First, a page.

Mar 9, 2005 at 9:19 pm #1215953
Mark VerberBPL Member
@verberLocale: San Francisco Bay Area
Around ten years ago I read a paper which was written in the 1980s or maybe early 90s (I think either from folks at http://www.natick.army.mil/, UPenn, or maybe it was research out of ETHZ?) which discussed how as backpack weight increased it impacted agility and fatigue. My memory is that for the subjects tested when the backpack load reached ~10% of their lean body weight their balance-time degrade significantly as did overall fatigue. Can anyone give me a pointer to this study, or more recent work in the area. There are some papers whose abstract look interesting. For example:
I can’t really get excited about shelling out $$ (especially since my tax dollars paid for a number of these studies) and haven’t gotten around to a good research library to find the original journal article. Anyone tracked down interesting research related to bio-mechanics, motion, backpacks, etc? What articles are intersting and what have you learned?Mar 9, 2005 at 11:17 pm #1336065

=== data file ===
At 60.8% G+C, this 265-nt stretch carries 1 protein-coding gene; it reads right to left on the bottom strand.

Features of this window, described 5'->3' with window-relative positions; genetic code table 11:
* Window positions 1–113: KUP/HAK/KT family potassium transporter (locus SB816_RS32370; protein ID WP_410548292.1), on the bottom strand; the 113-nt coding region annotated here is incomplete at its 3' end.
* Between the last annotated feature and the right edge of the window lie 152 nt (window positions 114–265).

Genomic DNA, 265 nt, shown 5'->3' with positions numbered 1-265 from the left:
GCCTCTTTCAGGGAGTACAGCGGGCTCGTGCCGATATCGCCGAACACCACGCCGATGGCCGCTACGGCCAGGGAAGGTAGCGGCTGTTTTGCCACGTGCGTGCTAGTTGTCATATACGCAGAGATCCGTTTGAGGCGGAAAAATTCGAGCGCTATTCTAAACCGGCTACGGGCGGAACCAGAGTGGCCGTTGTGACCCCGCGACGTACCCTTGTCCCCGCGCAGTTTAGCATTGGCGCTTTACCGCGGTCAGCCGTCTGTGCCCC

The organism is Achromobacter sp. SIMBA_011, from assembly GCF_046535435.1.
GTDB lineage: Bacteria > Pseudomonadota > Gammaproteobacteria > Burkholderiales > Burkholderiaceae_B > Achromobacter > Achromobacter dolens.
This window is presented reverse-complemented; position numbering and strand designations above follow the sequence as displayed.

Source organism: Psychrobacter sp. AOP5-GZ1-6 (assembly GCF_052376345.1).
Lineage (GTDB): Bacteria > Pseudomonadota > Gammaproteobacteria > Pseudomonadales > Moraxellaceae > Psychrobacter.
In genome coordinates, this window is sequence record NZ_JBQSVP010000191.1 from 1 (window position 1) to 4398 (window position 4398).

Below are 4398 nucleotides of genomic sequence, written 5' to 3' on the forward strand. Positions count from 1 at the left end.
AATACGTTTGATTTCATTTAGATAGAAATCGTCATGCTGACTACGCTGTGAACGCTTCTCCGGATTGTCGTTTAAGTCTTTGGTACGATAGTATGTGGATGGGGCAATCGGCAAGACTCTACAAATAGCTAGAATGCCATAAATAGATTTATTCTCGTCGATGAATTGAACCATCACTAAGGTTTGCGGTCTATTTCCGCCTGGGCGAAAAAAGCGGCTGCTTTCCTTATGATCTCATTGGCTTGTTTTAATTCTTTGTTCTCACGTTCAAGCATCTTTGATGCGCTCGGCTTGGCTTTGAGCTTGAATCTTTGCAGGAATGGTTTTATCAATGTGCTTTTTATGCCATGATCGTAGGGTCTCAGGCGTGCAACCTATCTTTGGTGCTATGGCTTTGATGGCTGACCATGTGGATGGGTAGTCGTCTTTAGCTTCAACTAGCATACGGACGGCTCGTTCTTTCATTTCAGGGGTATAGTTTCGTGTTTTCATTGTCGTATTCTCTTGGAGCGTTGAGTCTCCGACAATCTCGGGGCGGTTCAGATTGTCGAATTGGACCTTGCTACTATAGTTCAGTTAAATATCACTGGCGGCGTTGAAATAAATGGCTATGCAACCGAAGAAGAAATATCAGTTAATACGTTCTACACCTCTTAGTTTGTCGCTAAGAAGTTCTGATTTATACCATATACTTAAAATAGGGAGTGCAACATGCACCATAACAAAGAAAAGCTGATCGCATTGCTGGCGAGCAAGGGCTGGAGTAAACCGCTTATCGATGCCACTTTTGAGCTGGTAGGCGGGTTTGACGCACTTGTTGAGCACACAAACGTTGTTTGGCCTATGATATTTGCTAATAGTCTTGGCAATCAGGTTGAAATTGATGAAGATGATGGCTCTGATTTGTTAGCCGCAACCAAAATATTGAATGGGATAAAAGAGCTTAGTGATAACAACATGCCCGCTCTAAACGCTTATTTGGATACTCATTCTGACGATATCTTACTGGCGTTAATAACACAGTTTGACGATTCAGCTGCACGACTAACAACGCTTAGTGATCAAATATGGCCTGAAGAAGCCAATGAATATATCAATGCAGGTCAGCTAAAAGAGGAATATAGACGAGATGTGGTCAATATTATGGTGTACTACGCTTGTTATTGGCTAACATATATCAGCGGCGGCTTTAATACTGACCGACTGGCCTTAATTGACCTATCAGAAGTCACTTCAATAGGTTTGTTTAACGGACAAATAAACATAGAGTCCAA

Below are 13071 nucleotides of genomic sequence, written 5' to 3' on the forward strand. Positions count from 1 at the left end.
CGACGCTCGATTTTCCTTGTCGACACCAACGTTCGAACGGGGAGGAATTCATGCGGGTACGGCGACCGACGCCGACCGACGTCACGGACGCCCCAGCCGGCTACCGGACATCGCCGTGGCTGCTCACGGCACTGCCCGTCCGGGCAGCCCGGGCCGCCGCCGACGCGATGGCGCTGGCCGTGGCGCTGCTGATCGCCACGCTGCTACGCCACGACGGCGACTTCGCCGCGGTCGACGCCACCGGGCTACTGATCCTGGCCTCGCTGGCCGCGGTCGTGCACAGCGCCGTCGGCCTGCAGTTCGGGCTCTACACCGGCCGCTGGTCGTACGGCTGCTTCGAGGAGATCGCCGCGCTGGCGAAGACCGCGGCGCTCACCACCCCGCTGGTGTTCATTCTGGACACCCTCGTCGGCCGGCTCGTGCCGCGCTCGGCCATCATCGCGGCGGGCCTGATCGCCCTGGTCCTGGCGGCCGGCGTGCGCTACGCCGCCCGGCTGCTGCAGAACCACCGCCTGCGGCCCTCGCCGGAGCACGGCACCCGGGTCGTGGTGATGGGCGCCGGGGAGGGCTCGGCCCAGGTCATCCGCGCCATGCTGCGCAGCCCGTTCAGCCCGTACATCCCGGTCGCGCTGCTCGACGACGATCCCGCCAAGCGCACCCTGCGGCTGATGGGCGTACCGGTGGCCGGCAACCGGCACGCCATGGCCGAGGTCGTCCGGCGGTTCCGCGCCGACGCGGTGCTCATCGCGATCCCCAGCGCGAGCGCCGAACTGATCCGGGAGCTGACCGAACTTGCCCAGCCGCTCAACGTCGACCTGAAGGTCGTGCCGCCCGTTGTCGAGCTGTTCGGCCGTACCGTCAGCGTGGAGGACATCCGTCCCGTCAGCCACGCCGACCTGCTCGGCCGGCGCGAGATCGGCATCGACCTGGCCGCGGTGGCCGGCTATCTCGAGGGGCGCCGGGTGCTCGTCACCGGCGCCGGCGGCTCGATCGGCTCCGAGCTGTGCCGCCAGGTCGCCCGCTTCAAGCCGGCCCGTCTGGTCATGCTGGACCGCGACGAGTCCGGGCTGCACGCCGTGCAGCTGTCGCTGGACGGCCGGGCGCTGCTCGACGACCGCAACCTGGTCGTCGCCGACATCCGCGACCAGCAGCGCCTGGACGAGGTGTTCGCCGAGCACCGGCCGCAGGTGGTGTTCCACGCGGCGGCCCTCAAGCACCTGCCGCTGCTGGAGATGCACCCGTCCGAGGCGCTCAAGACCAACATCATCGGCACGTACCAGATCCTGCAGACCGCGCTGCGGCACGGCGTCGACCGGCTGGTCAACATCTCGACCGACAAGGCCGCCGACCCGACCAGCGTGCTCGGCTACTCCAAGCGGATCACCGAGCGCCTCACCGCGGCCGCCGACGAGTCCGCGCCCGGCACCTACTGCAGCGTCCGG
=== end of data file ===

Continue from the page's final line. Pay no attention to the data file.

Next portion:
I used to have a hard copy of a translation of an article along those lines. The research described in the article I had was done by the Swiss army, and the article was originally published in a German-language medical journal. The translation was published in a biomedical engineering newsletter I found in the University of Iowa engineering library.
After six house moves in just under 20 years, I can’t find that almost unreadable, bad library photocopy anywhere.
But what I recall is this: The report proposed that everyone has a backpack weight threshold at which they become significantly more encumbered. They defined this weight as the point where a person’s balance-time degrades by 20%. They determined this point by measuring the time that one could stand on one foot without a pack, and the compare that to the time they could do so with a pack on. They found that for the age range of men in the Swiss military, their balance degraded by 20% carrying a pack weight between 8% and 10% of their lean body weight.
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